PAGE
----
22. Hi Johan, I'm glad I'm not alone in seeing this. You're right about this squashing of individuality being in other places besides the church. The church, however, makes such a big deal about "authenticity" and then squelches and shames it whereever it appears.I guess that's one reason I'm so thankful for Dr. Beck and his blog here. Even though we appear to each other only as words on the screen, personality does come through, and it's wonderful, because each person gets to be him/herself.

  23. As the great Scots psychologist Tommy MacKay once put it at a conference I attended:

    "Team may not have an " I " in it, but community sure does."

  24. Hi Johan

    You beat me to it with your comments on hero-cultures.  I was struck by the fact that Becker (from whom these ideas originate) does not dismiss hero cultures completely.  He recognises that people are on the horns of an existential dilemma, paralysed by the very self-consciousness that urges them to be something better.  I wonder if this is the spirit behind all this talk of masculine Christianity - a semi-conscious recognition that the Christian man's traditional hero-culture has been uprooted with little done to point the way to Becker's 'cosmic heroism'.  Perhaps the modern Christian man feels disorientated, and is grasping desperately for a frame of reference - a way to be authentically himself.  The danger, then, is that church men find that their traditional role - which they wouldn't be able to pull off in mainstream society - is the closest model to hand. As a result, he puts more distance between himself and those outside his church culture who would threaten this self-deception.  Love is once again the casualty of fear.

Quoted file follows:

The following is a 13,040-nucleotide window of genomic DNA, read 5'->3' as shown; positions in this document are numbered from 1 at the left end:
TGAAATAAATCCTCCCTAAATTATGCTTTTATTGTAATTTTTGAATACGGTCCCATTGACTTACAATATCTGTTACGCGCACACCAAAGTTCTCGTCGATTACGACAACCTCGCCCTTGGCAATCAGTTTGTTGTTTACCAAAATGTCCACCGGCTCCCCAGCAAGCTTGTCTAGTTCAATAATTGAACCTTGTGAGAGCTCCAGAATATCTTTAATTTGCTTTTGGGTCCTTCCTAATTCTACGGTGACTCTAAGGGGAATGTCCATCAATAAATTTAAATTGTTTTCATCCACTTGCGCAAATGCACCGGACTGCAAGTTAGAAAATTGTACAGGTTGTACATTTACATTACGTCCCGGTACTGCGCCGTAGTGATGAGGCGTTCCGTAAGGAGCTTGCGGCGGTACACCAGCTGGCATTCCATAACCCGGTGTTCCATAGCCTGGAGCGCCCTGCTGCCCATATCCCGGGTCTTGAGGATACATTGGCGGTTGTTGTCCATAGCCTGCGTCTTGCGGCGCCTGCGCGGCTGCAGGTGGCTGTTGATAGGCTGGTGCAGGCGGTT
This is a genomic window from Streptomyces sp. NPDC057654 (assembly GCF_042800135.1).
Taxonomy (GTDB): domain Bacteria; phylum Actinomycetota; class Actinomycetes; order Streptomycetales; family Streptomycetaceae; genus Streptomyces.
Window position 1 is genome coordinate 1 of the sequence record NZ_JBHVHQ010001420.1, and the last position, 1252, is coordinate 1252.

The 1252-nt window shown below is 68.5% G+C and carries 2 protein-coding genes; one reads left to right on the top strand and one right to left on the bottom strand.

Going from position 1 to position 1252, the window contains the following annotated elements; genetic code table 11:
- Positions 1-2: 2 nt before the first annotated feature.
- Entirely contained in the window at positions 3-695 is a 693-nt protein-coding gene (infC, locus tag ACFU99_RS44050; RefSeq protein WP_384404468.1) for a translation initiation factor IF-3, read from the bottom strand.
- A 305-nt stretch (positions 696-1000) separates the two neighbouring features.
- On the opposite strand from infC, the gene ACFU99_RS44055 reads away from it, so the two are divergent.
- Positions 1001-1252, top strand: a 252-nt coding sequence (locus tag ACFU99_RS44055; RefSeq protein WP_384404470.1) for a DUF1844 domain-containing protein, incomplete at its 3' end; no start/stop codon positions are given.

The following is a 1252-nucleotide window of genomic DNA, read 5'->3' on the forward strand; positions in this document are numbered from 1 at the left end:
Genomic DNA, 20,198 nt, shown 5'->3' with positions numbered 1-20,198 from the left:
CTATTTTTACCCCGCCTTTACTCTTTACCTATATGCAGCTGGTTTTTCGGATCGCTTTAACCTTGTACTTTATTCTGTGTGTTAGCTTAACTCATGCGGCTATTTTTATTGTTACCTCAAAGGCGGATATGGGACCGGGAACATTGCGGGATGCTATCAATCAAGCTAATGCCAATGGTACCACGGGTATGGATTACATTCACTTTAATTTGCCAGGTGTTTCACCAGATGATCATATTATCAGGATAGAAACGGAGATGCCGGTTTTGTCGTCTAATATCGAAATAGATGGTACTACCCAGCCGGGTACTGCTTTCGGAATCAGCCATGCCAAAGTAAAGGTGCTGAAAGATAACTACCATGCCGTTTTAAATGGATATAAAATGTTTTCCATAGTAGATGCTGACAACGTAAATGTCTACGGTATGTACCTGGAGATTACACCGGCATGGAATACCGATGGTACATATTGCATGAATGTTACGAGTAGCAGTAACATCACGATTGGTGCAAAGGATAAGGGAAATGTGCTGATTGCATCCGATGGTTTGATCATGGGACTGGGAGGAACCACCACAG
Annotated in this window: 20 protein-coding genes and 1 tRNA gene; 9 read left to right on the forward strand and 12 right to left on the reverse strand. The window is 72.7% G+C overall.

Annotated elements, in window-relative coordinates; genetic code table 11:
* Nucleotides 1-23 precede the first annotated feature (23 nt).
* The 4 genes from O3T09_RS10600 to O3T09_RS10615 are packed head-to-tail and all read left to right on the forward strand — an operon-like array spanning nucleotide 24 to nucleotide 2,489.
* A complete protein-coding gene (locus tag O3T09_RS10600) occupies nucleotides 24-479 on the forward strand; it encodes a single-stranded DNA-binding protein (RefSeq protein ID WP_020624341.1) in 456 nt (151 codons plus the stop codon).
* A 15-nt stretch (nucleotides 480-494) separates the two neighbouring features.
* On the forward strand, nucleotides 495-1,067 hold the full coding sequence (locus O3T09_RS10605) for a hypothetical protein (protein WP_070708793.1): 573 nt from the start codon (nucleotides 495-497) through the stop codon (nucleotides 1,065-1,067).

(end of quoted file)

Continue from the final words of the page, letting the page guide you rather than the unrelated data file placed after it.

25. As I've learned about NPD this year and the defining characteristics and traits, such a person views others as serving only as an extension of him/herself, and not as another person equal to themselves.  Church does exactly that, too.

  26. This actually goes with a couple of works I just finished reading:  Why Men Hate Going to Church, David Murrow, and
    Understanding Manhood in America, by Robert G Davis.  (Full disclosure, I have heard Davis speak a few times before, he and I are both Freemasons, and one of his main tenets is that Freemasonry provides a missing rite of passage that men need.  Women have an 'obvious' one with the onset of puberty)

    Both of these works (in different ways) address the "religion of masculinity" culture that seems to be rearing its head here.  Personally, I was raised by a father who basically insisted that "If you ever feel the need to demand anything, you likely haven't earned it, so get working.", and I am a professional mathematician with a degree of Asperger's syndrome, so I find this all rather funny. 

    However, I wonder if much of this is a flight or fight response from many who simply cannot think of any other way of dealing with genders than what they see as traditional, i.e. somewhere on the Archie Bunker to complementarian scale. We have had a "women's role in the church" discussion for a while, and then the idea of a "metrosexual", and of course the Gay rights movement.  I wonder if the fight response has simply boiled over into public action, and these groups are going to "take back" their manhood.